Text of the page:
It happens that way sometimes, and deadlines do not wait for bunny baths, as they say in the newsroom.
I was working with one editor trying to get a radio essay cut down to the allotted time limit when the second editor asked me to edit a news story.
No big deal. After more than a decade as a work-at-home mother, I can multi-task with my eyes closed. "Yes, I can!" is my motto. Also: "Can't You See That I Am Working?"
The 10-year-old and her 11-year-old accomplice, plus one very unhappy bunny, were upstairs in the master bathroom.
I was on the telephone with a reporter trying to get to the bottom of a situation in which law enforcement officials were being accused of helping to turn people in to immigration authorities in violation of a sanctuary ordinance - which is completely irrelevant except to demonstrate that I was not editing a simple story about giant vegetables or weather-related mishaps.
We were getting close to the end of the story when I heard a sound like -- the only way I can think to describe it is that it had the sound of rushing water. Like it would sound if you were standing next to a downspout in a torrential rain and the downspout, instead of being outside, was inside.
Kind of like that.
I listened for a few seconds in confusion. Yes, the girls were engaged in a water-based activity, and yes it sounded like water, but it was coming from the living room and the girls were still upstairs. This is the sort of keen, deductive reasoning that I provide for a fee as a freelance editor and journalist.
It was coming from the pool table.
"OH MY GOD," I screamed into the telephone to a young reporter who will be lucky to ever regain full hearing in that ear.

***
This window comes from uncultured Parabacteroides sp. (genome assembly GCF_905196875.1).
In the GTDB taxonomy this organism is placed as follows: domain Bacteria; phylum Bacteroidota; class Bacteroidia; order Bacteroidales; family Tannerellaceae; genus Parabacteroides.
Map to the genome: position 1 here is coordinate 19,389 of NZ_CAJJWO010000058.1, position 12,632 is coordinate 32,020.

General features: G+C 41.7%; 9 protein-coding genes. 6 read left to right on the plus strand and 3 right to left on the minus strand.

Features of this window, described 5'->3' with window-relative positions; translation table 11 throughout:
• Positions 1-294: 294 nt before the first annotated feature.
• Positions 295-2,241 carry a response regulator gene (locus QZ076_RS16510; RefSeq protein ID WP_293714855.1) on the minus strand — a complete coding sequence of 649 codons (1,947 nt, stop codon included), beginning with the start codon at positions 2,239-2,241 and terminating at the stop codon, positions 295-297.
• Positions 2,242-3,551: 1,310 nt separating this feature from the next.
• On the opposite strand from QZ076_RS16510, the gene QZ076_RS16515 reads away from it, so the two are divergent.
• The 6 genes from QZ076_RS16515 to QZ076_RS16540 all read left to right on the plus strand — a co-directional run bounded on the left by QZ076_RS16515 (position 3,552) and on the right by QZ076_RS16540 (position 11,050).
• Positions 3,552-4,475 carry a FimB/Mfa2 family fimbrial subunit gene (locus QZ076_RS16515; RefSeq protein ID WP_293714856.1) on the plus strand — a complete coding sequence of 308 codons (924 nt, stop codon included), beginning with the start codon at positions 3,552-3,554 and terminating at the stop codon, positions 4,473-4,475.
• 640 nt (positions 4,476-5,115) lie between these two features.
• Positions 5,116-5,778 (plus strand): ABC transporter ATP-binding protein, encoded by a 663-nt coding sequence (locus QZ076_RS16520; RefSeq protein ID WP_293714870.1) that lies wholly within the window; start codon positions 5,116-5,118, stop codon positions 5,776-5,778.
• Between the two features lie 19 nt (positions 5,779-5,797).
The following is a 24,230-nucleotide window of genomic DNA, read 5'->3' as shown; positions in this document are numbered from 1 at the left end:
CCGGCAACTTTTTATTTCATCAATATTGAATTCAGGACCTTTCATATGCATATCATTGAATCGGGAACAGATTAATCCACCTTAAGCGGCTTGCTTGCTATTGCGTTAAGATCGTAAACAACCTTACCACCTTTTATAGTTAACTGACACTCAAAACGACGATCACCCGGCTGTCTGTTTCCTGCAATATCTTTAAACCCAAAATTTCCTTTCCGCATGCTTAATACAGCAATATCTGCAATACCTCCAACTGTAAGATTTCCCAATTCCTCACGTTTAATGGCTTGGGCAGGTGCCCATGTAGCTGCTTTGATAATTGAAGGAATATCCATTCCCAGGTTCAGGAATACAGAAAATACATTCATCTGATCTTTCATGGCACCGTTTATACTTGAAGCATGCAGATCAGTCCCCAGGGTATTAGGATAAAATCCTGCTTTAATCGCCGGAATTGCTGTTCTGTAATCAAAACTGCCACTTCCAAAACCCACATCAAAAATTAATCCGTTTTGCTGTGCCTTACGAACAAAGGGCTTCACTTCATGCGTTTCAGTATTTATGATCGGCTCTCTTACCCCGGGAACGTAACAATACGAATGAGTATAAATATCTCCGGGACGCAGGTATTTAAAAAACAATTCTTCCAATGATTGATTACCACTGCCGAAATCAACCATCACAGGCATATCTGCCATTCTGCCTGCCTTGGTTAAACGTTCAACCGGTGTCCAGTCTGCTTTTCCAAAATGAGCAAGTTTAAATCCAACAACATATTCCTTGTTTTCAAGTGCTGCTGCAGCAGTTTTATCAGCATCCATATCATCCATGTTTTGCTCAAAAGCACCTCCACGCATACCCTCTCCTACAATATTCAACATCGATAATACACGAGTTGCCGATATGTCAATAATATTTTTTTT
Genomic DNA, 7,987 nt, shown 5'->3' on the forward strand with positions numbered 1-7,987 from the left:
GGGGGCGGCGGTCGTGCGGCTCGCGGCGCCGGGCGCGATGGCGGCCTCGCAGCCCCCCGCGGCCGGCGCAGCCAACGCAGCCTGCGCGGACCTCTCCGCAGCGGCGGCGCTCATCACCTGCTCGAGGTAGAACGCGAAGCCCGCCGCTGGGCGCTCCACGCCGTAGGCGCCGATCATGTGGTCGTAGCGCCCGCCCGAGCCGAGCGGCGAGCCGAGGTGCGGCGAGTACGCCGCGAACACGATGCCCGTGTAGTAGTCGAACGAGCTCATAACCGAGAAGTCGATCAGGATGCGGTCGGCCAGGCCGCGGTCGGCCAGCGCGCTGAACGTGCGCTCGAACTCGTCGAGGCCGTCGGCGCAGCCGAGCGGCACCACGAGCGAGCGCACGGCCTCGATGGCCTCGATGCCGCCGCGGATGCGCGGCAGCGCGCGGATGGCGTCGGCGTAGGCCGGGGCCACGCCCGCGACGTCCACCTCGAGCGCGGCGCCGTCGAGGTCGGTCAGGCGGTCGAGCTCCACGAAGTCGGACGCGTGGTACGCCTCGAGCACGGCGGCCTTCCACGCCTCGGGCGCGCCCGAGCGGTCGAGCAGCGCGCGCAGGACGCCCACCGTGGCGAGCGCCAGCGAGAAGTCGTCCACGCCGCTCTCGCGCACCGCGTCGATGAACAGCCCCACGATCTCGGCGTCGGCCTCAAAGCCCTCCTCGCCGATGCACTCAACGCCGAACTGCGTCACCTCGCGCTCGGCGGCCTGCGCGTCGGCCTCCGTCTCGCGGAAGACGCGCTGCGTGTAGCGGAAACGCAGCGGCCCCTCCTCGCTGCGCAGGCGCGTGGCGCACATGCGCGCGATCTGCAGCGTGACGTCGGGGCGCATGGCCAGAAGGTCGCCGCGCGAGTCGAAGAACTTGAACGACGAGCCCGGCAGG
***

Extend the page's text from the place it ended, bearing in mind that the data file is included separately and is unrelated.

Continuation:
It was raining on the pool table. Hard. It was coming through the recessed light fixtures, splashing onto the felt and through to the floor below.
Upstairs, the unhappy bunny was still covered in soap, the girls were oblivious and the bathroom was suspiciously dry.
A full debriefing, however, later revealed that there had been a minute or two when the 10-year-old stepped out to change her clothes, the 11-year-old was distracted and a spray nozzle was left sitting on the ledge at full stream, very near - or possibly in - a weak spot in the wall that I had temporarily patched by shoving a plastic newspaper bag into it.
It was a harrowing failure of imagination on my part, particularly given the track record of these two girls, whose list of extravagantly executed bad ideas is too long to include here, except to say that they generally begin with a grand plan and a break in supervision and end with cleaning products.
In between are vaseline, paint, assorted bathroom products, a secret "bake sale," a makeover/runaway adventure, a bottle of glue and a variety of artistic undertakings in which the concept of "canvas" is enlarged to include walls, pool decks and home furnishings.
In fact, now that I think about it, flooding the pool table hardly seems worth mentioning.
Photo: An especially tricky shot.